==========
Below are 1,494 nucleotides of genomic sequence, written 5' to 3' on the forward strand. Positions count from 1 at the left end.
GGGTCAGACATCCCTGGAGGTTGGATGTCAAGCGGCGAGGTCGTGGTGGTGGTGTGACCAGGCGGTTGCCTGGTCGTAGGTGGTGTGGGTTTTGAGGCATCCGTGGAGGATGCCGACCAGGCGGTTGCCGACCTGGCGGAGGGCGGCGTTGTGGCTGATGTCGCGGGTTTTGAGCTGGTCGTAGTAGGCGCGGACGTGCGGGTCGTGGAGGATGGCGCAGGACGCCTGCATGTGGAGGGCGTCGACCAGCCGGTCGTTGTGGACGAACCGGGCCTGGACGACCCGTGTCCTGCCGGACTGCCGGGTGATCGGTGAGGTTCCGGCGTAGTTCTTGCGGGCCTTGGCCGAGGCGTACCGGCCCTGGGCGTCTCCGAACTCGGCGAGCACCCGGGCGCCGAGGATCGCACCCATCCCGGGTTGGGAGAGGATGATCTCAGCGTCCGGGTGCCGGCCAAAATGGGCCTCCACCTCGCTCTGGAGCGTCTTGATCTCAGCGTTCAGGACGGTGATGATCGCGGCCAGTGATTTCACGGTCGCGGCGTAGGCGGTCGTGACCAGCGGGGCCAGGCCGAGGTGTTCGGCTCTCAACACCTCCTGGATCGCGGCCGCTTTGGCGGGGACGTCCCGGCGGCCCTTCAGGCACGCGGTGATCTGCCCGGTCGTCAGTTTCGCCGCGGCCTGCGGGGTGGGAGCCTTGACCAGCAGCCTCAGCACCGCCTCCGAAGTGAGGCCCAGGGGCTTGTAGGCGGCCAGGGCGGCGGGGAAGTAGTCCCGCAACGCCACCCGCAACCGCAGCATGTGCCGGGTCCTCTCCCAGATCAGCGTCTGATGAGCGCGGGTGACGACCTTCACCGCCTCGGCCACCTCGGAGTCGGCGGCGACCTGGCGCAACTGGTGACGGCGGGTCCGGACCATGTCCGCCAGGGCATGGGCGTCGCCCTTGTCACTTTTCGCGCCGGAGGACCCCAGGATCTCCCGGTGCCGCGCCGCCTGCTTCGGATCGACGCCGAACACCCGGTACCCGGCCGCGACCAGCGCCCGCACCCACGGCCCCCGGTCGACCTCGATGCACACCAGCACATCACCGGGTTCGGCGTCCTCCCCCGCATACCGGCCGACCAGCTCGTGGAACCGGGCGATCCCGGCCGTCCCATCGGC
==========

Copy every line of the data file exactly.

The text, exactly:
Below are 1,494 nucleotides of genomic sequence, written 5' to 3' on the forward strand. Positions count from 1 at the left end.
GGGTCAGACATCCCTGGAGGTTGGATGTCAAGCGGCGAGGTCGTGGTGGTGGTGTGACCAGGCGGTTGCCTGGTCGTAGGTGGTGTGGGTTTTGAGGCATCCGTGGAGGATGCCGACCAGGCGGTTGCCGACCTGGCGGAGGGCGGCGTTGTGGCTGATGTCGCGGGTTTTGAGCTGGTCGTAGTAGGCGCGGACGTGCGGGTCGTGGAGGATGGCGCAGGACGCCTGCATGTGGAGGGCGTCGACCAGCCGGTCGTTGTGGACGAACCGGGCCTGGACGACCCGTGTCCTGCCGGACTGCCGGGTGATCGGTGAGGTTCCGGCGTAGTTCTTGCGGGCCTTGGCCGAGGCGTACCGGCCCTGGGCGTCTCCGAACTCGGCGAGCACCCGGGCGCCGAGGATCGCACCCATCCCGGGTTGGGAGAGGATGATCTCAGCGTCCGGGTGCCGGCCAAAATGGGCCTCCACCTCGCTCTGGAGCGTCTTGATCTCAGCGTTCAGGACGGTGATGATCGCGGCCAGTGATTTCACGGTCGCGGCGTAGGCGGTCGTGACCAGCGGGGCCAGGCCGAGGTGTTCGGCTCTCAACACCTCCTGGATCGCGGCCGCTTTGGCGGGGACGTCCCGGCGGCCCTTCAGGCACGCGGTGATCTGCCCGGTCGTCAGTTTCGCCGCGGCCTGCGGGGTGGGAGCCTTGACCAGCAGCCTCAGCACCGCCTCCGAAGTGAGGCCCAGGGGCTTGTAGGCGGCCAGGGCGGCGGGGAAGTAGTCCCGCAACGCCACCCGCAACCGCAGCATGTGCCGGGTCCTCTCCCAGATCAGCGTCTGATGAGCGCGGGTGACGACCTTCACCGCCTCGGCCACCTCGGAGTCGGCGGCGACCTGGCGCAACTGGTGACGGCGGGTCCGGACCATGTCCGCCAGGGCATGGGCGTCGCCCTTGTCACTTTTCGCGCCGGAGGACCCCAGGATCTCCCGGTGCCGCGCCGCCTGCTTCGGATCGACGCCGAACACCCGGTACCCGGCCGCGACCAGCGCCCGCACCCACGGCCCCCGGTCGACCTCGATGCACACCAGCACATCACCGGGTTCGGCGTCCTCCCCCGCATACCGGCCGACCAGCTCGTGGAACCGGGCGATCCCGGCCGTCCCATCGGC